Skip to content

Margarita Jover: Interport Lecturer and Architect Extraordinaire

Margarita Jover is an interport lecturer on Semester at Sea Summer 2012. She and her husband Inaki Alday are two of the hottest architects in Barcelona. This global couple splits their time between running a successful architecture firm (Aldayjover) in Barcelona and teaching at the University of Virginia in Charlottesville. Jover has spent ten days, as the ship crossed the Atlantic, helping the students understand the unique architecture of her hometown, Barcelona.

Jover talks to the students about the architecture they will find while in Barcelona; a mix between gothic and modern buildings.  This mix, she says, represents the age and development of the city over time, but also the lively culture of artists that have fallen in love with Barcelona for centuries. Although the architecture of the buildings are magnificent, Jover points out that planning for public green space has been largely overlooked and is now a growing concern for many who live in the city.

Upon arriving in Barcelona we spent the afternoon at the Aldayjover office, which is located inside the original city center. As we approach their building, the 20-foot door is a clear sign this office is someplace special. Inside, we are literally transported through time as this 17th century palace still has many of its original elements, including its inhabitants, who are the last original family to live in one of Barcelona’s palaces. Throughout history, the palace was expanded to accommodate modern conveniences. The newest element in this home is a worn marble staircase; a feature we often think of in the oldest buildings in The United States.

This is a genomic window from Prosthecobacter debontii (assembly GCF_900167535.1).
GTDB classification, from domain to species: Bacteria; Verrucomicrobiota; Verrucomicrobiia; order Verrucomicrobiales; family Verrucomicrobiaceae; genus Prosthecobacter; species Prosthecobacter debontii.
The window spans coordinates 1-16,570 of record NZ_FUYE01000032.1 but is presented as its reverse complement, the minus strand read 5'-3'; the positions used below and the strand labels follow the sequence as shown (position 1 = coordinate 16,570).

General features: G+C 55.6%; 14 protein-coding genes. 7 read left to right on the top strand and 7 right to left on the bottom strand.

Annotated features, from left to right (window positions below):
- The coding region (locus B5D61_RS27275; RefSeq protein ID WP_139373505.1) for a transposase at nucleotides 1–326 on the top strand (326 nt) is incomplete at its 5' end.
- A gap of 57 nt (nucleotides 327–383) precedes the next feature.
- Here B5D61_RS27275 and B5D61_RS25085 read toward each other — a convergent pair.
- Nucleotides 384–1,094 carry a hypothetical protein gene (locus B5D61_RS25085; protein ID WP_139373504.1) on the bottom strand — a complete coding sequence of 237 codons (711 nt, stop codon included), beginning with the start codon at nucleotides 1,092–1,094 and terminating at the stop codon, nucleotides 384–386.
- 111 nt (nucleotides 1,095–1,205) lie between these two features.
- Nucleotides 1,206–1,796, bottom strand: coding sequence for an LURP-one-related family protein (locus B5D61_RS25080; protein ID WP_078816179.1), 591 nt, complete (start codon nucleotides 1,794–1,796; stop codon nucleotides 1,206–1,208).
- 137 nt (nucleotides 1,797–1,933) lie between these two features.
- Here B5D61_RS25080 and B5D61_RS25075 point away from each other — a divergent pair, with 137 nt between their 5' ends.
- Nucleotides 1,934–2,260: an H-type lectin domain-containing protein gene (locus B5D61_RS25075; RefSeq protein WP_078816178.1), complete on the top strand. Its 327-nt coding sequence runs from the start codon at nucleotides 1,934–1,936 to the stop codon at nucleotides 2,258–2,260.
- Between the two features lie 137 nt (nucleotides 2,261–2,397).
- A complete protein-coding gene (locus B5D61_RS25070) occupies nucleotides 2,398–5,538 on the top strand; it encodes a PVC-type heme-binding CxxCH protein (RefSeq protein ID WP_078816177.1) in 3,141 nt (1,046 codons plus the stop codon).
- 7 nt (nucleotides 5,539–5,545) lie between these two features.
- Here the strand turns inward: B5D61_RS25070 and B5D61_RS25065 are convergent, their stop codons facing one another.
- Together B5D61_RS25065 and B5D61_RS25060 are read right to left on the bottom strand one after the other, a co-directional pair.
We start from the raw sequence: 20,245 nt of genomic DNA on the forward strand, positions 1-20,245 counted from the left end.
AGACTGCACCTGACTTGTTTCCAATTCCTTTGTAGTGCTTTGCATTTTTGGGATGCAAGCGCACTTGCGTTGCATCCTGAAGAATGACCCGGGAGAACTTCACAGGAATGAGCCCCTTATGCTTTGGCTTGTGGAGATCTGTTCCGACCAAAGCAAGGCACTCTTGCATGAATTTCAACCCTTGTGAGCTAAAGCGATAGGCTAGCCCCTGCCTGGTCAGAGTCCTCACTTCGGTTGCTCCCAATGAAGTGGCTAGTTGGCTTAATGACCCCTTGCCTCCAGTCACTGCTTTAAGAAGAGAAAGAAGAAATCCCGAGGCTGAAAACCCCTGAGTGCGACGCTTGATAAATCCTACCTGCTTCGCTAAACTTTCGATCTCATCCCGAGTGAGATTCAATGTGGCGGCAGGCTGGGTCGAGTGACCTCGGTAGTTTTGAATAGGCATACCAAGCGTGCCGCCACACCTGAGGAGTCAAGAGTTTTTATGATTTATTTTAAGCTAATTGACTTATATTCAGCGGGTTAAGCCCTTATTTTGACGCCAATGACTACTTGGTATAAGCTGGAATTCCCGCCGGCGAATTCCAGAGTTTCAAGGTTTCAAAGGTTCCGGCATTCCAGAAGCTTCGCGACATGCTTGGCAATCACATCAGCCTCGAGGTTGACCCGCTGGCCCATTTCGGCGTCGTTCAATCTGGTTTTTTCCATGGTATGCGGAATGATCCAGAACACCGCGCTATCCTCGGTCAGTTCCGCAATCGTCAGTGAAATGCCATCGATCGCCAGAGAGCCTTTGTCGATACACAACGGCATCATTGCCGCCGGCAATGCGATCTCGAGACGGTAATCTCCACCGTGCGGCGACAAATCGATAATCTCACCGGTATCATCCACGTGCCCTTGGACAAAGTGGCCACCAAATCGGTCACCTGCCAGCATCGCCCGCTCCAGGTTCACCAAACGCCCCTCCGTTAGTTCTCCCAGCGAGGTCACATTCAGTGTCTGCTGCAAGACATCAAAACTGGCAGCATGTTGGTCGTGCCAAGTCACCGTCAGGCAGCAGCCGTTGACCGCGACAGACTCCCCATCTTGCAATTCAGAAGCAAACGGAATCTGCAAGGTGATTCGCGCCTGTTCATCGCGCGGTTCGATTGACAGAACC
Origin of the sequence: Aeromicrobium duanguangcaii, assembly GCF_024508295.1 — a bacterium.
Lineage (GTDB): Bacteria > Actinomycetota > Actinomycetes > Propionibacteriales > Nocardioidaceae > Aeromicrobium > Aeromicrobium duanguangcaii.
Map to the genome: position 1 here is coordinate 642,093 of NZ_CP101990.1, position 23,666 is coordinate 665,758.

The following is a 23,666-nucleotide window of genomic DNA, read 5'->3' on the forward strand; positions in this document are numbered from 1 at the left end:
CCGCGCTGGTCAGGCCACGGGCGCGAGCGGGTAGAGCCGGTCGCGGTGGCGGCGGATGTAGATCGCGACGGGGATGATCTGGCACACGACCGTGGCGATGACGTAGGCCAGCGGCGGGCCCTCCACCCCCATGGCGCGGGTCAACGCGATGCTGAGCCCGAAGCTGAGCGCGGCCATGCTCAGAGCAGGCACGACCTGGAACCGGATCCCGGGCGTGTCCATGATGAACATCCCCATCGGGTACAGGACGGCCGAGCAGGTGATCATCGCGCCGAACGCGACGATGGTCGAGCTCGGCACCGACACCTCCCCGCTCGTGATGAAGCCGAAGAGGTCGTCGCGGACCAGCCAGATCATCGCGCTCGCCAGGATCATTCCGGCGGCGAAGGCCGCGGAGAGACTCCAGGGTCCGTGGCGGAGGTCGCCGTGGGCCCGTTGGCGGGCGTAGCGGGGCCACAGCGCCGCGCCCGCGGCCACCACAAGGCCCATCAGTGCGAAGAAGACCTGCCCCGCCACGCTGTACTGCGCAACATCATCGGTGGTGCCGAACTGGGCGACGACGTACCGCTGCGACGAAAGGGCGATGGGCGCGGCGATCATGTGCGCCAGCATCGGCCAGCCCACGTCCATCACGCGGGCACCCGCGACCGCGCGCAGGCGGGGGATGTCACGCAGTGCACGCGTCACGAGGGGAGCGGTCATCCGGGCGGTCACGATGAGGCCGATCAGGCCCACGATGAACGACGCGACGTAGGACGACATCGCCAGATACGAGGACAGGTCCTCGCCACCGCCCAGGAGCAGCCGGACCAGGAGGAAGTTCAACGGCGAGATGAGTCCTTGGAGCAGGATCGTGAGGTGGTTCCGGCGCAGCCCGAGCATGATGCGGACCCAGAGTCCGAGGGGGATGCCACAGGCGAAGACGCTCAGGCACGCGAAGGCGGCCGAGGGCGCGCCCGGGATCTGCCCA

While there, we learned about how they plan to revitalize Barcelona by adding nearly 2 miles of park space, and at the same time increase the city’s connectivity. With 1.5 million people, public space in Barcelona is at a premium and central to any development project. They will create a living, growing park that sits atop the existing train tracks. This new “green diagonal” leads to the core of the city, connecting these urban areas to natural areas on the outskirts.  It also connects two neighborhoods that are currently divided by the tracks.

The interesting dynamic of centralizing efficient transportation and enjoyable public space is not one we often see in The United States, but not for long if Aldayjover has anything to do with it. Alday talks about how, in the past, innovate architectural works of Barcelona have historically been done by locals.  Today Spanish architects are spreading around the world, bringing their influence to others, but also bringing the best of what’s around back to Barcelona.

It’s a sure thing that SAS students on future voyages will list the Aldayjover park as a must-see while visiting Barcelona.

Inaki Alday explains how this new public works project is going to create open spaces people can enjoy for generations. (photo by Russ Bryant)
Inaki Alday shows the new area of green space that will bring together neighborhoods once divided by train tracks. (photo by Russ Bryant)
Inaki Alday and Margarita Jover work in their unique Barcelona studio, a 17th century palace. (photo by Russ Bryant)
  • Arts
  • Business

Related Articles

Who’s On Board? Meet Dorcas, our Tutu Ubuntu Scholar
Read More
Semester at Sea updates Fall 2023 and Spring 2024 itineraries with new destinations on three continents
Read More
Spring 2023 Voyage: By the Numbers
Read More